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Summary:

Here’s a bit of advice on cleantech investing from a partner at Generation, a London-based firm founded by Al Gore and David Blood.

Nest's thermostat. Image courtesy of Nest.
photo: Courtesy of Nest.

The “Blood and Gore” fund (because it was founded by Al Gore and David Blood), also known as Generation Investment Management, has been on a roll lately. The firm, founded in 2004 with $10 billion under management, funds both startups and public companies in sustainability, and has seen big exits from some of its startup bets in recent years, including smart thermostat maker Nest (sold to Google for $3.2 billion), and solar installer SolarCity (went public in late 2012).

At the Cleantech Group’s forum in San Francisco on Thursday, Generation Partner Colin le Duc laid out seven guidelines that Generation has adhered to when it comes to backing cleantech startups, but also public companies.

SolarCity NASDAQ

  1. Have faith: Have faith in our thesis and courage of conviction, said le Duc. While cleantech investing has gotten a bad rap, cleantech is actually one of the best performing sectors in terms of the public markets and the solar index is even more impressive, he said.
  2. Take appropriate risk: As fund managers and investors, le Duc and his counterparts are paid to take risk and reach a certain return with a certain level of risk. But he said that the problem with the first generation of cleantech investing was that investors took “inappropriate risk” and “did not stick to the investment mandate they were given.” He said to cleantech investors: “Take the risks that you were meant to take.”
  3. SolarCity_Copper_Ridge_School

  4. Use an investing thesis that fits the opportunity: Generation invests in both public companies as well as private equity in growth companies and startups. Essentially, it distributes its funds in various ways, which moves the risk around. The firm is also willing to continue to fund companies that need significant capital. SolarCity was one of its biggest investments and it needed multiple rounds over many years.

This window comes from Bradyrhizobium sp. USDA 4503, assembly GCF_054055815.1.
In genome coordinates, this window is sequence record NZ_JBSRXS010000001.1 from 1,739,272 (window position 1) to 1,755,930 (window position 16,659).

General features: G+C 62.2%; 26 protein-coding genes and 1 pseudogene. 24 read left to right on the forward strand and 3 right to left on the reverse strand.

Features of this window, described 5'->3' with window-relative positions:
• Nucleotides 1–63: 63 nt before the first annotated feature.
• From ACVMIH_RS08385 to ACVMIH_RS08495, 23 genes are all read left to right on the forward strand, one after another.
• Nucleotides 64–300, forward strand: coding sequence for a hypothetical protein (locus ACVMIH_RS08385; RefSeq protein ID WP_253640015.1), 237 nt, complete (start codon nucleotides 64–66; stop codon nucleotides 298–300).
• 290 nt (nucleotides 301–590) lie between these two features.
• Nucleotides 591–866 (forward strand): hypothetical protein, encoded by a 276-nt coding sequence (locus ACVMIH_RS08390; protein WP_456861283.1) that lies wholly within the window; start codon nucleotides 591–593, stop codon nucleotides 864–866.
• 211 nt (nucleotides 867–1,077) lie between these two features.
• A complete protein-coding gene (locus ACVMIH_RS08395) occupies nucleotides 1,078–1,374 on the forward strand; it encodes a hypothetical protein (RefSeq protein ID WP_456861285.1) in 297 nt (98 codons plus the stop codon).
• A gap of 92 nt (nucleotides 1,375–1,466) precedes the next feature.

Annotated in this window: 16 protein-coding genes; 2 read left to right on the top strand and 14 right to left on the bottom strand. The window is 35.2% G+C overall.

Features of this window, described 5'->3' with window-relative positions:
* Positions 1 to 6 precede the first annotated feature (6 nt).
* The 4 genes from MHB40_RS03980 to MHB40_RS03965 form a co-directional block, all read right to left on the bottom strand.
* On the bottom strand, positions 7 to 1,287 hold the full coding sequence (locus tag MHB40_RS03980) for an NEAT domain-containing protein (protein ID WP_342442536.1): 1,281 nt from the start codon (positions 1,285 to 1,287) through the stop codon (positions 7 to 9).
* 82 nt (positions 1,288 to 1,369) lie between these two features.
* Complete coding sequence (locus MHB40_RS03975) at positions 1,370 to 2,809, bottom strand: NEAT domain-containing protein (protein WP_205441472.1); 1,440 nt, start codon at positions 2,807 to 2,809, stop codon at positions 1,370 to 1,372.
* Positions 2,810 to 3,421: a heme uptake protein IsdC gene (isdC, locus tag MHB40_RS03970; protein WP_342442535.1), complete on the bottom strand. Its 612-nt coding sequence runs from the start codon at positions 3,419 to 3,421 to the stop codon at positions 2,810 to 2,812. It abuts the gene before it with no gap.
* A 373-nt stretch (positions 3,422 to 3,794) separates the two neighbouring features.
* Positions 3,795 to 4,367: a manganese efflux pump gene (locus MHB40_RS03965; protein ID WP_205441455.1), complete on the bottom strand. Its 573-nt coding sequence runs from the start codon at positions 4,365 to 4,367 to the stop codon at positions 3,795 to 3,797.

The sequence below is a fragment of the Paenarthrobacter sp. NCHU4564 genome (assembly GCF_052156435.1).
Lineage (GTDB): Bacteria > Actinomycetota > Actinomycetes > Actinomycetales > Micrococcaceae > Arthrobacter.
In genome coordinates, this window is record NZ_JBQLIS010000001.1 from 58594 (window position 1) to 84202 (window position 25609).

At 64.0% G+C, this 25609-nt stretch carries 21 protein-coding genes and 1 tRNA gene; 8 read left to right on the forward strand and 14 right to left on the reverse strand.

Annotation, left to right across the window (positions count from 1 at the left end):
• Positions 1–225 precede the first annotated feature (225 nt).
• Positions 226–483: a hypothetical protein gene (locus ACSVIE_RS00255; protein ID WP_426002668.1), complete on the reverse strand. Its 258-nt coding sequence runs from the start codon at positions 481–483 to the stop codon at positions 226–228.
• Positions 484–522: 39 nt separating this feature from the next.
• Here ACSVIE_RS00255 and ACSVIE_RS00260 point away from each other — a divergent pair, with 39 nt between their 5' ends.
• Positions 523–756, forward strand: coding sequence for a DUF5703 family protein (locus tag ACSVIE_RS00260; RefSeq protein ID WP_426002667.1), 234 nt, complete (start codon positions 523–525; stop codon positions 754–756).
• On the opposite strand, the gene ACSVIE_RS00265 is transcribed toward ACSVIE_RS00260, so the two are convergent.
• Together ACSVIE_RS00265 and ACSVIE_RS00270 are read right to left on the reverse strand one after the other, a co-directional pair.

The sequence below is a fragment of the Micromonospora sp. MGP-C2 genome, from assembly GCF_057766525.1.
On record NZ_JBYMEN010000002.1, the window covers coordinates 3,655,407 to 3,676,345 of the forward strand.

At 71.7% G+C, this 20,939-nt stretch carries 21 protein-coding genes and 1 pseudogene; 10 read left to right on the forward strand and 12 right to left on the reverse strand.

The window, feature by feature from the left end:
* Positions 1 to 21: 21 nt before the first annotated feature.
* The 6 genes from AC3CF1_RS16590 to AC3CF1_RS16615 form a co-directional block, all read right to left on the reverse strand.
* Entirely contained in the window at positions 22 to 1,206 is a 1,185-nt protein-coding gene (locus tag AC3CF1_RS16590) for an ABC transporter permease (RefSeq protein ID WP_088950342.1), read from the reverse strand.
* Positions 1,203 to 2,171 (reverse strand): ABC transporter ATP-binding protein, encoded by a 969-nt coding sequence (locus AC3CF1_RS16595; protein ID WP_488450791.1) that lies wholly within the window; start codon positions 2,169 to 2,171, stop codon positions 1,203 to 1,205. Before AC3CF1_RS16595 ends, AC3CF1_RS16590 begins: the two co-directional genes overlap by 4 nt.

5. Investing a lot of capital can be the right thing to do: Amazon was once a hated company in the Valley because it was a capital intensive play, said le Duc. But building up that technology moat is obviously extremely valuable now. “Building long term businesses need a lot of capital.”
  6. AmazonDrone2

  7. Intensely study sustainability: Sustainable solutions are growth markets, said le Duc, but investors need to know all of the many details about the markets, the sustainable solutions and the environmental affects and landscape. The cleantech community doesn’t focus enough on global environmental impacts like pollution and climate change, le Duc said.
  8. Understand incumbents and respect them: Incumbents, like utilities and oil companies, “matter a lot,” le Duc said. As an investor it’s important to understand what the incumbents are doing, but also important because incumbents buy companies.
  9. Business model innovation is key to disrupting markets: Instead of focusing on tech innovation, le Duc thinks investors should look at business model innovation. For example, SolarCity was a business model innovation, it wasn’t a solar tech investment.
  1. David Waserstein Tuesday, March 18, 2014

    4, 5, and 6 are SO critical. One of the reasons the opportunity is so big is that it touches so much more than just “cleantech”.

    However, I think there’s some room in #7. TSLA, FSLR, NanoH2O, etc. – there are technology companies out there that have been drivers of returns in the space and conversely, there have been business model pioneers that didn’t generate a lot of upside for equity investors (SunEd).

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